Related feature tags:                                [optional]

     Related media types or data formats:                 [optional]

     Related markup tags:                                 [optional]

   Name(s) & email address(es) of person(s) to contact for
   further information:

   Intended usage:

    | one of COMMON, LIMITED USE or OBSOLETE




Holtman, et. al.         Best Current Practice                  [Page 9]

RFC 2506        Media Feature Tag Registration Procedure      March 1999


   Author/Change controller:

   Requested IANA publication delay:                      [optional]

    | A delay may only be requested for final placement in the global
    | or IETF trees, with a maximum of two months.  Organizations
    | requesting a registration with a publication delay should note
    | that this delays only the official publication of the tag
    | and does not prevent information on it from being disseminated
    | by the members of the relevant mailing list.

   Other information:                                     [optional]

    |  Any other information that the author deems interesting may be
    |  added here.

4 Security Considerations

   Negotiation mechanisms reveal information about one party to other
   parties.  This may raise privacy concerns, and may allow a malicious
   party to make better guesses about the presence of specific security
   holes.

5 Acknowledgments

   The details of the registration procedure in this document were
   directly adapted from [1].  Much of the text in section 3 was
   directly copied from this source.

   The idea of creating a vocabulary of areas of media features,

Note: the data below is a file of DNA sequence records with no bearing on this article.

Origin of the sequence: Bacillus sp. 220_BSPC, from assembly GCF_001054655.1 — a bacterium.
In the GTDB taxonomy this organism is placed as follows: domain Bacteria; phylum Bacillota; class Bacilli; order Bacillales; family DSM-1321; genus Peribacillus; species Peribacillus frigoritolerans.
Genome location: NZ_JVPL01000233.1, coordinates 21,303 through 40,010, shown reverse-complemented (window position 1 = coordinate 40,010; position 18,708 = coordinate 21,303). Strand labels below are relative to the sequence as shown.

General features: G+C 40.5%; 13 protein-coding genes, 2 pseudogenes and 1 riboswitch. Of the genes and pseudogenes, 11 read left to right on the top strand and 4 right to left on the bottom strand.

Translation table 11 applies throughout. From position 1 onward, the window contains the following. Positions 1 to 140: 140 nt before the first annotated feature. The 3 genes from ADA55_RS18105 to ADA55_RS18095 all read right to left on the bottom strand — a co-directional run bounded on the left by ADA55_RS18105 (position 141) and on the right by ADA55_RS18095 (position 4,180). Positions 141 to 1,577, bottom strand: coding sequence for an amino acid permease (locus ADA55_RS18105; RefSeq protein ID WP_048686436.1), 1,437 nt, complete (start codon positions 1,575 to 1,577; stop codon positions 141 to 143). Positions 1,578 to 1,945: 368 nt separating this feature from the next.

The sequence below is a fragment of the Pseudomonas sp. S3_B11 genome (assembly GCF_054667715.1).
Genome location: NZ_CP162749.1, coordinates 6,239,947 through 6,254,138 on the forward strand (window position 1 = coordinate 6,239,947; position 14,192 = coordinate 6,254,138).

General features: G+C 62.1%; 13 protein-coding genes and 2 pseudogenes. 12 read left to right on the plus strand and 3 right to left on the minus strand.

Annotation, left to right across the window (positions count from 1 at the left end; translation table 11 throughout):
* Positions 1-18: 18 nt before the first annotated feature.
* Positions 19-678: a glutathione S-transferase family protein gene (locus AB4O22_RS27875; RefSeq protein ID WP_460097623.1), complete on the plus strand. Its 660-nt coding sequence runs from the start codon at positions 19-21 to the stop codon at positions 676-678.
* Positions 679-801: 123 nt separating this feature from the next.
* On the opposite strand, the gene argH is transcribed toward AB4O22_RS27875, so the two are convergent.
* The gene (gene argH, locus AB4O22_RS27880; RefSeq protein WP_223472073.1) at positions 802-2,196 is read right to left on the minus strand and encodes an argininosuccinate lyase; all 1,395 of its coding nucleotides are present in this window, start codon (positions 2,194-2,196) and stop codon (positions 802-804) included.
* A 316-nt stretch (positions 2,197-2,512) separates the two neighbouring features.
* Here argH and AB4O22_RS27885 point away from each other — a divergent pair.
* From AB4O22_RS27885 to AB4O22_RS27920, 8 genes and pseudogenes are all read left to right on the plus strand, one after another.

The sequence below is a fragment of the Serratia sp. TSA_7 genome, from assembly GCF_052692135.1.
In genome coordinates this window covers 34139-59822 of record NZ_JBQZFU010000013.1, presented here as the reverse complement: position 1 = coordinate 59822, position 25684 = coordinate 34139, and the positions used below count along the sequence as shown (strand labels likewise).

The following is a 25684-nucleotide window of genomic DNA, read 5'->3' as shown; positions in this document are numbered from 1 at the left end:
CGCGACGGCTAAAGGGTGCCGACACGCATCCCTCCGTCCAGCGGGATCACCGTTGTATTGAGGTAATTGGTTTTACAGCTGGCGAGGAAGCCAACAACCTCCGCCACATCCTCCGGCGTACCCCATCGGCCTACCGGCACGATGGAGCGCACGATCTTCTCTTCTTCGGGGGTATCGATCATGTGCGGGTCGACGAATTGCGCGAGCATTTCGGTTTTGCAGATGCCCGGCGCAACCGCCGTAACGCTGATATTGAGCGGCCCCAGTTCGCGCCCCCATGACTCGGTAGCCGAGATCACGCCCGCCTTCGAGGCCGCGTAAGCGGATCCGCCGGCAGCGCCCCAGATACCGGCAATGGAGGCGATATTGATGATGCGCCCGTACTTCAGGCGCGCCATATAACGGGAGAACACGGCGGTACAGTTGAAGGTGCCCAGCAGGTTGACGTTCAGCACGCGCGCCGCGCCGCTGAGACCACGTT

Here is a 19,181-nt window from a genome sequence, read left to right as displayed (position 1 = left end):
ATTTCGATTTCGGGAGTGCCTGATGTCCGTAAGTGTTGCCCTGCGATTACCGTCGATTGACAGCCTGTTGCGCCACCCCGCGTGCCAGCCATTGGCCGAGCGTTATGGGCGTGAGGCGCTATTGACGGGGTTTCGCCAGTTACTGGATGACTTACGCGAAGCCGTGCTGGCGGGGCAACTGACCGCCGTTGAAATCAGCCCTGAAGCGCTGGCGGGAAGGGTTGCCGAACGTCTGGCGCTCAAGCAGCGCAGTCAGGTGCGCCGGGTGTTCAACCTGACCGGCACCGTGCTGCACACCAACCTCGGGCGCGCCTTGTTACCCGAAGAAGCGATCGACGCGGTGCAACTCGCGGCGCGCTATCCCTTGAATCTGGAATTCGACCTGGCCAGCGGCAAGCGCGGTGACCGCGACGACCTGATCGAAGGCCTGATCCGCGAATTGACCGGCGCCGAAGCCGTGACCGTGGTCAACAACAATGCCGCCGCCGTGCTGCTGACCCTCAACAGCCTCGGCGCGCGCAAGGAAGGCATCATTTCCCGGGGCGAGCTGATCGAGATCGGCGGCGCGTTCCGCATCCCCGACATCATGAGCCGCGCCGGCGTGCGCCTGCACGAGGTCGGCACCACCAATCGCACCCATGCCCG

maintained in a central open registry, is due to discussions on
   extensible negotiation mechanisms [3] in the IETF HTTP working group.

   The authors wish to thank Larry Masinter, Graham  Klyne, Al Gilman,
   Dan Wing, Jacob Palme, and Martin Duerst for their contributions to
   discussions about media feature tag registration.

6 References

   [1] Freed, N., Klensin, J. and J. Postel, "Multipurpose Internet Mail
       Extensions (MIME) Part Four: Registration Procedures", BCP 13,
       RFC 2048, November 1996.

   [2] Klyne, G., "An algebra for describing media feature sets", Work
       in Progress.

   [3] Holtman, K. and  A. Mutz, "Transparent Content Negotiation in
       HTTP.  RFC 2295, March 1998.



Holtman, et. al.         Best Current Practice                 [Page 10]

RFC 2506        Media Feature Tag Registration Procedure      March 1999


   [4] Masinter, L., Holtman, K., Mutz, A. and D. Wing, "Media Features
       for Display, Print, and Fax", RFC 2534, March 1999.

   [5] Narten, T. and H. Alvestrand, "Guidelines for Writing an IANA
       Considerations Section in RFCs", BCP 26, RFC 2434, October 1998.